Femmes Fae-Tales, out now!


95% tea
Jun 28, 2012
Connecticut, USA
From the team that brought you DISTAFF, a brand new fantasy anthology release: FEMMES FAE-TALES!

Fabulous and feisty
sensuous and sexy
dangerous and daring

Nine original stories
nine powerful characters

An all-women anthology
with females taking the lead roles
in worlds of make-believe and magic​

Femmes Fae-Tales – nine fantasy stories in which females, fae among them, take centre stage as the main characters. Contributors include Amazon best-sellers, a successful writer in the Rainbow Awards, a professional copy writer, a cover designer, and a BSFA shortlisted editor. This anthology has not only been conceived and written by women/non-binary individuals, but has been edited, managed and produced by us and our female friends on SFFChronicles.

The anthology is available on Amazon UK and Amazon US.

Fae Tales website.png
Table of Contents:

Finders Keepers – The Fox and the Fae
by Damaris Browne

Betting Everything by Jo Zebedee

The Frog Prince by E. J. Tett

Full Circle by Susan Boulton

The Whisper in the Woods by Liz Powell

A Fooling Time by Rosie Oliver

As I Wish by Sarah Hovorka

Fae-tal Attraction by Kerry Buchanan

Taste of Honey by Juliana Spink Mills

Last edited:
Dear Juliana,
Your confidence got my attention but your description is kinda vague. If I may ask, what is your story about?
It's actually an anthology of nine separate stories, all fantasy but all very different, written by nine authors, and with no overriding theme, only that the lead character is female.

For instance, EJ Tett (that's Mouse here on Chrons) has written a fairy tale-like piece set in modern times, while Rosie Oliver (Serendipity) has set hers in a future with AI; Sarah Horvoka (Guanazee) uses an American locale, as does Juliana herself, while Jo Zebedee's is set in Ireland, and mine and Liz Powell's (allmywires) in a kind of medieval-type England, but all of us are showing how dangerous the fae and their powers can be in one way or another; Sue Boulton's feels very historical and deals with magic and memory and sadness, while Kerry Buchanan's is fae-filled and fun all the way.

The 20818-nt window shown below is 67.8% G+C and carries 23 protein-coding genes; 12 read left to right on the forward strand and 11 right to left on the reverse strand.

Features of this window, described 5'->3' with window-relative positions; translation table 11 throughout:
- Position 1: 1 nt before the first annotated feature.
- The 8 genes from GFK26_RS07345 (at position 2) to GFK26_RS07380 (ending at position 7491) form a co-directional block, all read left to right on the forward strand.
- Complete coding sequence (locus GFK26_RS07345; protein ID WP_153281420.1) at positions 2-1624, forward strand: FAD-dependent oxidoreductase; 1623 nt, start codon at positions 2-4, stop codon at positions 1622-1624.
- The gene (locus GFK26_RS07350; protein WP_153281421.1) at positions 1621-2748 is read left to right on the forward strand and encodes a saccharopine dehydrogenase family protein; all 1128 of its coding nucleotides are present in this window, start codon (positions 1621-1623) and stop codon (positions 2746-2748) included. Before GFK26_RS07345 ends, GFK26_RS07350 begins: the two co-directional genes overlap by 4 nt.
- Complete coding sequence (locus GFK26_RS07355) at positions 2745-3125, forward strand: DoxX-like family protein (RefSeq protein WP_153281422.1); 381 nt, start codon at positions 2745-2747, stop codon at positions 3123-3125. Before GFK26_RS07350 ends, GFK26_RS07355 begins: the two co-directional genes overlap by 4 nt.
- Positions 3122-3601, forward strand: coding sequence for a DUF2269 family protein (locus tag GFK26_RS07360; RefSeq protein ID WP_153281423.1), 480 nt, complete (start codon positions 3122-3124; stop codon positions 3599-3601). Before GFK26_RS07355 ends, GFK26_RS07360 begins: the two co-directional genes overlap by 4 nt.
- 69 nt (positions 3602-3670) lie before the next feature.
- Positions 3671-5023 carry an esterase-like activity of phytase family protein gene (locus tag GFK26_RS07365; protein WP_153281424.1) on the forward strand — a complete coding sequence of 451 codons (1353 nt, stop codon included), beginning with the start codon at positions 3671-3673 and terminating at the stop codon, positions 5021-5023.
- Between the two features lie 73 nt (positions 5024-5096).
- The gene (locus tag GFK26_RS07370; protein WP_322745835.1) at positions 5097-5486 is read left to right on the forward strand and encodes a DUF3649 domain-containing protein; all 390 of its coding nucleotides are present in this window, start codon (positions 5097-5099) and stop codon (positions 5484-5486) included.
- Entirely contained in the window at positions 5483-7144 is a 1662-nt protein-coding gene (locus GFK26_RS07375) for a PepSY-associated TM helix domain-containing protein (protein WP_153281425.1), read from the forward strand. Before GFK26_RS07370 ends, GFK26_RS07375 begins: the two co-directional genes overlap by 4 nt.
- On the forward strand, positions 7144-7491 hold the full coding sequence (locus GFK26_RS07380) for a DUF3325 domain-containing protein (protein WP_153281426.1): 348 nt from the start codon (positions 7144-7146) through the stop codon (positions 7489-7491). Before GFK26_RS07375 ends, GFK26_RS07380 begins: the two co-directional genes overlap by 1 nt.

As I say, all very different, though in her wonderful Introduction for us, Teresa Edgerton thought it was no coincidence that many of the stories share nature themes.
I didn't write a story and I had nothing to do with producing the anthology, so I felt quite honored to be asked to write an introduction. Best of all, it meant that I had the opportunity to read the stories far in advance of publication. All this time, I've felt like I was in a possession of a wonderful secret that the rest of the world didn't know about as yet, because the stories really are enchanting!
This is only being promoted because some people -- who shall remain nameless -- want to steal us away from real life.

How do I know this? Because I've been successfully stolen away.

Similar threads